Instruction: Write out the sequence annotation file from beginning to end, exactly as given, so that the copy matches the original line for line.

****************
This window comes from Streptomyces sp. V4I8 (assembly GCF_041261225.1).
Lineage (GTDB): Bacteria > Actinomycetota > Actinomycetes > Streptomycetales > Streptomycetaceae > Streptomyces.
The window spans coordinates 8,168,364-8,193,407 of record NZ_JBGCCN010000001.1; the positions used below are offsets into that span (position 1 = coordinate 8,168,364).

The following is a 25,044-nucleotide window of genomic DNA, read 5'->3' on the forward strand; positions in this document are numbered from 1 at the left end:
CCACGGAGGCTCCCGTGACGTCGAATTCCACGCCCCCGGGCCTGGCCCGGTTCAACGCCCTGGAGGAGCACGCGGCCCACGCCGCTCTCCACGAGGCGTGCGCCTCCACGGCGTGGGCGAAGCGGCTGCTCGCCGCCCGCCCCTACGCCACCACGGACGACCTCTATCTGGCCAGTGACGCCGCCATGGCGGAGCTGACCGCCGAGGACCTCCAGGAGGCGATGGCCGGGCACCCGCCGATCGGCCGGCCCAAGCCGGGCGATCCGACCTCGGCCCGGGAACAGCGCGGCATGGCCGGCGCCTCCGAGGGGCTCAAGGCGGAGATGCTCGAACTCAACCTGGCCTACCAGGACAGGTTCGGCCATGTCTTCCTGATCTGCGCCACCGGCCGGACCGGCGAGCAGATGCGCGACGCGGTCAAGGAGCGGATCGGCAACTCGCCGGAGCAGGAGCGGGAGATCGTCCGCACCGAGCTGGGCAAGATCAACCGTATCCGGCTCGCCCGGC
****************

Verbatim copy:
This window comes from Streptomyces sp. V4I8 (assembly GCF_041261225.1).
Lineage (GTDB): Bacteria > Actinomycetota > Actinomycetes > Streptomycetales > Streptomycetaceae > Streptomyces.
The window spans coordinates 8,168,364-8,193,407 of record NZ_JBGCCN010000001.1; the positions used below are offsets into that span (position 1 = coordinate 8,168,364).

The following is a 25,044-nucleotide window of genomic DNA, read 5'->3' on the forward strand; positions in this document are numbered from 1 at the left end:
CCACGGAGGCTCCCGTGACGTCGAATTCCACGCCCCCGGGCCTGGCCCGGTTCAACGCCCTGGAGGAGCACGCGGCCCACGCCGCTCTCCACGAGGCGTGCGCCTCCACGGCGTGGGCGAAGCGGCTGCTCGCCGCCCGCCCCTACGCCACCACGGACGACCTCTATCTGGCCAGTGACGCCGCCATGGCGGAGCTGACCGCCGAGGACCTCCAGGAGGCGATGGCCGGGCACCCGCCGATCGGCCGGCCCAAGCCGGGCGATCCGACCTCGGCCCGGGAACAGCGCGGCATGGCCGGCGCCTCCGAGGGGCTCAAGGCGGAGATGCTCGAACTCAACCTGGCCTACCAGGACAGGTTCGGCCATGTCTTCCTGATCTGCGCCACCGGCCGGACCGGCGAGCAGATGCGCGACGCGGTCAAGGAGCGGATCGGCAACTCGCCGGAGCAGGAGCGGGAGATCGTCCGCACCGAGCTGGGCAAGATCAACCGTATCCGGCTCGCCCGGC